Ian McCaig, marketing and strategy director, QuBit.
Google’s launch of a tag management product is its latest in a history of attempts to commoditise aspects of web analytics and site management. Its last experiment, Google Analytics (GA), has changed the face of that market so what does Google Tag Manager mean for marketers?
The comparison with GA is instructive. It brought analytics into the mainstream but did it kill the analytics industry? Not at all - it broadened the applicability of analytics and made it more accessible. Yes, some of the SME products suffered but a number of enterprise services blossomed by focusing on the enterprise features that GA couldn’t provide.
We predict the same for tag management. Google Tag Manager is going to kick-start the mainstream adoption of tag management at all levels and that’s definitely a good thing. Enterprise tag management is still a major opportunity and it’s a market that Google is unlikely to serve.
At the moment, less than 5% of the top 10,000 websites are using tag management, so it’s a less developed space than analytics was prior to the introduction of GA. Google’s arrival can only stimulate this interest for the benefit of marketers and tag management providers alike.
Google Tag Manager is a great product for smaller companies or those with limited web resources. It will help people track their Google campaigns more effectively and it will make it easier to implement Google technologies. More importantly, it will introduce the concept of tag management to a whole new audience, many of whom will quickly realise that their particular requirements need an enterprise product offering more than can be gained through the Google service.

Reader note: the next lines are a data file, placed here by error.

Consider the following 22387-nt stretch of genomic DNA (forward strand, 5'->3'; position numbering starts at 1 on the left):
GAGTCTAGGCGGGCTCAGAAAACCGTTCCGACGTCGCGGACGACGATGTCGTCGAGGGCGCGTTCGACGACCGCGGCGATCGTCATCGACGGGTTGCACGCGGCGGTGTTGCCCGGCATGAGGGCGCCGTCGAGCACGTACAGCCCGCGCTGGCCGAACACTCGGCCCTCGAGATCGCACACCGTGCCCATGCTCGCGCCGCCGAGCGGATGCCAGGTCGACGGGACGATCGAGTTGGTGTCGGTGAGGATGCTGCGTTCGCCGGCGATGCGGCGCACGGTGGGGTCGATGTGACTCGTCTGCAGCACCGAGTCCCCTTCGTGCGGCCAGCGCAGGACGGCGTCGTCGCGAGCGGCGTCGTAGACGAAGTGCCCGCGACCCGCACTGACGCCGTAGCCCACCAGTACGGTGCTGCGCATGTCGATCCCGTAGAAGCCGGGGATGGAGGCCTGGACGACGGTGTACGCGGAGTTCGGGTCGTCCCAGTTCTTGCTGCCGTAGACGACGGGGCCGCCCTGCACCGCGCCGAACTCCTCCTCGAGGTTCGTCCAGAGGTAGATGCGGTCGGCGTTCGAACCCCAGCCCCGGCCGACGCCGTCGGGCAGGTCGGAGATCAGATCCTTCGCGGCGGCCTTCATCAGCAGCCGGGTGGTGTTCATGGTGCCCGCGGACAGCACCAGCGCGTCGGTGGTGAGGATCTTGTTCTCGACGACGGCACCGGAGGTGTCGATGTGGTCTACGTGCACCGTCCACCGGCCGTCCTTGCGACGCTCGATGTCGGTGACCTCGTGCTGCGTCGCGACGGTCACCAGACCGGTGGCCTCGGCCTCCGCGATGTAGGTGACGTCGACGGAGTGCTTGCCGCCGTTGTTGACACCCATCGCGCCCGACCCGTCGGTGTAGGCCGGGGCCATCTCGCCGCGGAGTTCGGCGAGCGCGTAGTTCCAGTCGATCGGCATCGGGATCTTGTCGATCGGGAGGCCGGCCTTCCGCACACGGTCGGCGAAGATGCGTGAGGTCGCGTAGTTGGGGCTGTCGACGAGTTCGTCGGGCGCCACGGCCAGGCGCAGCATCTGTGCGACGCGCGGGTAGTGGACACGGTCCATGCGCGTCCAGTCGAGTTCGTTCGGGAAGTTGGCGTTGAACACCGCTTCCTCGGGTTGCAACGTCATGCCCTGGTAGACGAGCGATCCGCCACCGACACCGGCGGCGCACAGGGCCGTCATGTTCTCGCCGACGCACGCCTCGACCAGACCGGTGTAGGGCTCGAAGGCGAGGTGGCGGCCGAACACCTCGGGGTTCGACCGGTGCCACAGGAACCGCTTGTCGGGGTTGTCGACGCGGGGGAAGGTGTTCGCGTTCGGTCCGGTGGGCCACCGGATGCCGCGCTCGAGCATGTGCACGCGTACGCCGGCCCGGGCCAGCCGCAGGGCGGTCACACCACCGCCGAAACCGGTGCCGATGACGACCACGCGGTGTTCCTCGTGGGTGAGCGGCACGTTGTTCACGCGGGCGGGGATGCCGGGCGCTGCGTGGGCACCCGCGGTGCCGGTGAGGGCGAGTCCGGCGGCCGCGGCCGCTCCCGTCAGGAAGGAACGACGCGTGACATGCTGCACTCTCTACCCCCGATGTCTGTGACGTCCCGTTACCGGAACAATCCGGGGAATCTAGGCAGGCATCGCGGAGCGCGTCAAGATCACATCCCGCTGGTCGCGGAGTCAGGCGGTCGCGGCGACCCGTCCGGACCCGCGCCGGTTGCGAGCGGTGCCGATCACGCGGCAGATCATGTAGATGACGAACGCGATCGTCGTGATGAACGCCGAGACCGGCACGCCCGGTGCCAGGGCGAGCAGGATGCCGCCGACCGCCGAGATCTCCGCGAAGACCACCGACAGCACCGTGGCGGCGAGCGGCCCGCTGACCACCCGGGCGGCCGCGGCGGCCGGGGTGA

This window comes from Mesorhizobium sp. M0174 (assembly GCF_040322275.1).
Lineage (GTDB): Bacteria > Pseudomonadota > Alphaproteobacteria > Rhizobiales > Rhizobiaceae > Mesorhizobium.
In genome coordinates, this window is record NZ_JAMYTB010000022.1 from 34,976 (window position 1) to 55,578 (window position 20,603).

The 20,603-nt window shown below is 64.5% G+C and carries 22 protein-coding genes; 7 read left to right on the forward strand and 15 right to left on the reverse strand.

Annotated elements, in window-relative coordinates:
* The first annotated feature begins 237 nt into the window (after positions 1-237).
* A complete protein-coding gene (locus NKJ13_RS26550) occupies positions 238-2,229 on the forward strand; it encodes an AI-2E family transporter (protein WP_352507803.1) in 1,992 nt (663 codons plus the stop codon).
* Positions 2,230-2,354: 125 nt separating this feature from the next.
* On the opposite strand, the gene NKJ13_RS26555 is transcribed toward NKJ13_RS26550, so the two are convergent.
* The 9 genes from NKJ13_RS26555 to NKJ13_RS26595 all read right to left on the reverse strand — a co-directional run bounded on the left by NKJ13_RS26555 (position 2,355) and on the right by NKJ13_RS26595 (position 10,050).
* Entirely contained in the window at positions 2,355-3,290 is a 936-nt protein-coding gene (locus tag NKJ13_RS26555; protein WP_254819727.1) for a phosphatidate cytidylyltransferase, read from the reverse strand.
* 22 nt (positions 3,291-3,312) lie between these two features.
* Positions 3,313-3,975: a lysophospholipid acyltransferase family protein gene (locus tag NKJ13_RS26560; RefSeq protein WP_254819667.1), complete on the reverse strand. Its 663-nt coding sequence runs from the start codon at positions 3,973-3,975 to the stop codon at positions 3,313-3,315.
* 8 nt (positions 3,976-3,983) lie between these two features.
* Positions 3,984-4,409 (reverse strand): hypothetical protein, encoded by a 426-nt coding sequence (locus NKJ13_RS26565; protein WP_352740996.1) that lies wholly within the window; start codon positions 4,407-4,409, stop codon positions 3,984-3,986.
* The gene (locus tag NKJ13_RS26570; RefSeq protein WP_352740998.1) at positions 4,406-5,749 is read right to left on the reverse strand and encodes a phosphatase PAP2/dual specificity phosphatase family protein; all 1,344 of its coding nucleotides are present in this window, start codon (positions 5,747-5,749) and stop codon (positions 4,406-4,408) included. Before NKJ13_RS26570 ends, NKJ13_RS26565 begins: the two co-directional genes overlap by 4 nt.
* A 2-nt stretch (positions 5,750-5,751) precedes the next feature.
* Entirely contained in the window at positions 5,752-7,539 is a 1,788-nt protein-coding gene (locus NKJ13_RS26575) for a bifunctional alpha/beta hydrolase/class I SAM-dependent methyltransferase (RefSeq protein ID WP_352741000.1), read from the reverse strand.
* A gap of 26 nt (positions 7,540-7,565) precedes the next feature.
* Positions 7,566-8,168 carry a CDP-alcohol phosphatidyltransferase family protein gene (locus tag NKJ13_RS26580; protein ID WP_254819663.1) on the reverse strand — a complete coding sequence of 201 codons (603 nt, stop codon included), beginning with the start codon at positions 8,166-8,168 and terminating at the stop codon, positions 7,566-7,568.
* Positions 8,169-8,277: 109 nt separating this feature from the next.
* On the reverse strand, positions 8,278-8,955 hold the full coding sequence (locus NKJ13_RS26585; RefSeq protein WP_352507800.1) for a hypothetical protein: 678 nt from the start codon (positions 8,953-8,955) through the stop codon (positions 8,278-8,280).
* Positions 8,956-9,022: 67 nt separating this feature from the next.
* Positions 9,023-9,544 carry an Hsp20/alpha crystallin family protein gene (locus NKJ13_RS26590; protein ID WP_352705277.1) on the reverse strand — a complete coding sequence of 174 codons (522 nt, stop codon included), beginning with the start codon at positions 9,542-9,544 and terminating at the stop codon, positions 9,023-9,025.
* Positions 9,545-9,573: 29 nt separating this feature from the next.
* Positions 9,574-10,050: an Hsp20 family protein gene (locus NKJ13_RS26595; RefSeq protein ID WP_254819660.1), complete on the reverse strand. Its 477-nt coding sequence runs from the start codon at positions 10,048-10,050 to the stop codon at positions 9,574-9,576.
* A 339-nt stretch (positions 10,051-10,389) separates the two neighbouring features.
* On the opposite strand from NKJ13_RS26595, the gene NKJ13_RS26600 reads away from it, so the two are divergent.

So, what is it that a company should look for in a tag management solution – if Google’s Tag Manager isn’t for you – what is it that makes an enterprise service stand out?
The first thing should be great service. Tag Manager is, like GA, essentially a support and service-free zone, which will be fine for smaller businesses or those with advanced web marketing teams. However, for the majority of businesses we reckon support remains a key factor.
The next is a good product. A tag management solution (TMS) should be flexible and easy to use. Past experience of Google’s products suggests that Google Tag Manager will fulfil these criteria and so the enterprise end of the market will have to match or exceed this to thrive. More importantly, an enterprise TMS should have an extensive tag library and should integrate with trusted third party applications.
A good enterprise TMS should also do more than just manage marketing tags. It should offer additional features like CPA de-duplication and privacy management. In addition, as more websites turn to onsite widgets for personalisation, it should support not just marketing and analytics tags but web apps as well.
Lock-in is also going to become a major question. Whether it’s a contractual lock-in or a technical one, Google Tag Manager is going to make people take a look at their system and its openness to data transfer.
Finally, and perhaps most importantly for marketers and the industry, Google Tag Manager is going to have a fundamental impact on pricing. Free is a hard price tag to compete with and vendors who charge thousands of pounds a month for standard products are going to find themselves in a difficult position.
In summary, Google Tag Manager is good news for marketers. For SMEs it’s going to provide an easy-to-use service that will help them with their Google campaigns. For enterprises the benefit will be in integrating Google tracking technologies with ease, but it’s not going to meet all of their requirements. However, there’s no question that, across the market, it’s going to highlight the benefits that tag management can bring.